Evolution of Plant Pathogenesis in Pseudomonas syringae: A Genomics Perspective

Heath E. O'Brien*, Shalabh Thakur, David S. Guttman

*Corresponding author for this work

Research output: Chapter in Book/Report/Conference proceedingChapter in a book

63 Citations (Scopus)

Abstract

The phytopathogenic bacterium Pseudomonas syringae causes serious diseases in a wide range of important crop plants, with recent severe outbreaks on the New Zealand kiwifruit crop and among British horse chestnut trees. Next-generation genome sequencing of over 25 new strains has greatly broadened our understanding of how this species adapts to a diverse range of plant hosts. Not unexpectedly, the genomes were found to be highly dynamic, and extensive polymorphism was found in the distribution of type III secreted effectors (T3SEs) and other virulence-associated genes, even among strains within the same pathovar. An underexplored area brought to light by these data is the specific metabolic adaptations required for growth on woody hosts. These studies provide a tremendous wealth of candidates for more refined functional characterization, which is greatly enhancing our ability to disentangle the web of host-pathogen interactions that determine disease outcomes.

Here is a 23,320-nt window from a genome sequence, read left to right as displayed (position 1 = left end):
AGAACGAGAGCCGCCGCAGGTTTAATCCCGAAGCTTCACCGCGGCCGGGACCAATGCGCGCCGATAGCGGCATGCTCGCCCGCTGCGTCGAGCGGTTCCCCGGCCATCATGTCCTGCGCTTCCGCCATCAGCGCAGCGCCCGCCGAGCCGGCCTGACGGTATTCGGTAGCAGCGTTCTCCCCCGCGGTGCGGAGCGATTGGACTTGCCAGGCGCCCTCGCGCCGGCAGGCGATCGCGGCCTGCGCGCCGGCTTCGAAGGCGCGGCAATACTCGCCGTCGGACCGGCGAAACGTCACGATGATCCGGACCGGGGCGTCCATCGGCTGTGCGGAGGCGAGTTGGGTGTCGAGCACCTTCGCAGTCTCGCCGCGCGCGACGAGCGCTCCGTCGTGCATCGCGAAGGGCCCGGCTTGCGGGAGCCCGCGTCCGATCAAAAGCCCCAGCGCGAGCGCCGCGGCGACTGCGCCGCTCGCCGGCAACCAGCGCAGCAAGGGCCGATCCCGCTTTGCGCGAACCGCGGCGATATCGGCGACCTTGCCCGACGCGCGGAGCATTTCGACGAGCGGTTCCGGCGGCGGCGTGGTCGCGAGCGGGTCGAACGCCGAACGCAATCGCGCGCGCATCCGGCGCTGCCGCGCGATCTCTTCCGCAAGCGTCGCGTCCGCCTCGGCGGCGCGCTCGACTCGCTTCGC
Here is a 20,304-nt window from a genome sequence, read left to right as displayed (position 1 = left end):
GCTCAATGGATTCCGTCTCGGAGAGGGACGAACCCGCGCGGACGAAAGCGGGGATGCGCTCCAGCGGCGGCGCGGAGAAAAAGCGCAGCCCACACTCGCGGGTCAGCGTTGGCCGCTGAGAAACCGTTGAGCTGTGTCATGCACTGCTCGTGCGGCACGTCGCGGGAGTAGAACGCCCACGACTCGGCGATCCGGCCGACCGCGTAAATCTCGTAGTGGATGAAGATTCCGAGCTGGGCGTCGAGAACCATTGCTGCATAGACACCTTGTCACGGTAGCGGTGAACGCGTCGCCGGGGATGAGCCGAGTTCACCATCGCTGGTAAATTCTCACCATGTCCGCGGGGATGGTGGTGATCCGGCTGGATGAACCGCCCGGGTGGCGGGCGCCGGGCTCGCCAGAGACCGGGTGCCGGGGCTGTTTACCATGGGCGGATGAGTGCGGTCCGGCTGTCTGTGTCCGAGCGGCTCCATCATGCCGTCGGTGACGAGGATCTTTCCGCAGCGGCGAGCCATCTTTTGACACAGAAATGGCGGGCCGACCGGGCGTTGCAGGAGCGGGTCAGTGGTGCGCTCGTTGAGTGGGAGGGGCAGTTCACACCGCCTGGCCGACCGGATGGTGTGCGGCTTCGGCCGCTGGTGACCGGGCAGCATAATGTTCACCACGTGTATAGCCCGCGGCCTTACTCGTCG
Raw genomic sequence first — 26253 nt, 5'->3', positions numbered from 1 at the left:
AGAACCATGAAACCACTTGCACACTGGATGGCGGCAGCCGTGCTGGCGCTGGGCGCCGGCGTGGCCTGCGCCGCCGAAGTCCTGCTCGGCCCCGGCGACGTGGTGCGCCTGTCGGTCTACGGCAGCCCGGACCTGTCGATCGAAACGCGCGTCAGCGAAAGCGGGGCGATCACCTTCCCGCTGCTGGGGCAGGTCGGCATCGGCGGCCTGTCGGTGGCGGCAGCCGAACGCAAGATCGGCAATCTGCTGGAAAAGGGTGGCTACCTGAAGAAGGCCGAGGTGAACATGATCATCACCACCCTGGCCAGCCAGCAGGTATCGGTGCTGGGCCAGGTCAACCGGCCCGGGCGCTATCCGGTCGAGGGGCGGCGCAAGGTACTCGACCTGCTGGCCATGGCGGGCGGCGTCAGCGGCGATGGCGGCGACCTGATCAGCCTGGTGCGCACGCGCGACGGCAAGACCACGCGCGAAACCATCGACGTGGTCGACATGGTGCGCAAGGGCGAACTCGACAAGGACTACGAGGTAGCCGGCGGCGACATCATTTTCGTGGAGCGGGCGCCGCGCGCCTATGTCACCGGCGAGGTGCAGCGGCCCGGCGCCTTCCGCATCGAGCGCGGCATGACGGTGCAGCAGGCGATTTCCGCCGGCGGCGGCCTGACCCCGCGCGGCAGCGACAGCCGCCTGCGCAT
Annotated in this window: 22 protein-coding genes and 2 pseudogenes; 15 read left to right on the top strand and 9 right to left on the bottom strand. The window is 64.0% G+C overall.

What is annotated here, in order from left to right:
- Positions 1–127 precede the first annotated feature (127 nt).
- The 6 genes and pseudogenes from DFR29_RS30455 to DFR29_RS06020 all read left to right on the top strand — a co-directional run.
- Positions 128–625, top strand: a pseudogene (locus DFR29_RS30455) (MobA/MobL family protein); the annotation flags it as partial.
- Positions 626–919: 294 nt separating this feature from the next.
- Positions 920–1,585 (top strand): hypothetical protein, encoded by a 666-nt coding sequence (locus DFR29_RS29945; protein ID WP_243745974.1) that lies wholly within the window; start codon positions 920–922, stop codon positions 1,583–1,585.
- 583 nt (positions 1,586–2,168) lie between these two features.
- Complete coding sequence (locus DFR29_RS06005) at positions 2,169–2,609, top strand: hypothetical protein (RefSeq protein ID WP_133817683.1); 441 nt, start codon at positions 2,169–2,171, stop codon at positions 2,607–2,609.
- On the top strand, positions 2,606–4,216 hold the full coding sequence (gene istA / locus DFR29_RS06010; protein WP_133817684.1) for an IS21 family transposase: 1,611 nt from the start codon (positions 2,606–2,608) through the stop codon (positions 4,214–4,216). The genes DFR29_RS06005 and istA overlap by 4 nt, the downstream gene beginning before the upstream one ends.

Original languageEnglish
Title of host publicationANNUAL REVIEW OF PHYTOPATHOLOGY, VOL 49
EditorsNK VanAlfen, G Bruening, JE Leach
Place of PublicationPALO ALTO
PublisherAnnual Reviews
Pages269-289
Number of pages21
ISBN (Print)978-0-8243-1349-4
DOIs
Publication statusPublished - 2011

Publication series

NameAnnual Review of Phytopathology
PublisherANNUAL REVIEWS
Volume49
ISSN (Print)0066-4286

Keywords

  • host specificity
  • plant pathology
  • type III effector
  • virulence factor
  • PV. TOMATO DC3000
  • III SECRETION SYSTEM
  • EXCHANGEABLE EFFECTOR LOCI
  • BIOSYNTHETIC GENE-CLUSTER
  • HRP PATHOGENICITY ISLAND
  • SHORT DNA-SEQUENCES
  • GENOMEWIDE IDENTIFICATION
  • NUCLEOTIDE-SEQUENCE
  • MAXIMUM-LIKELIHOOD
  • PHASEOLICOLA 1448A

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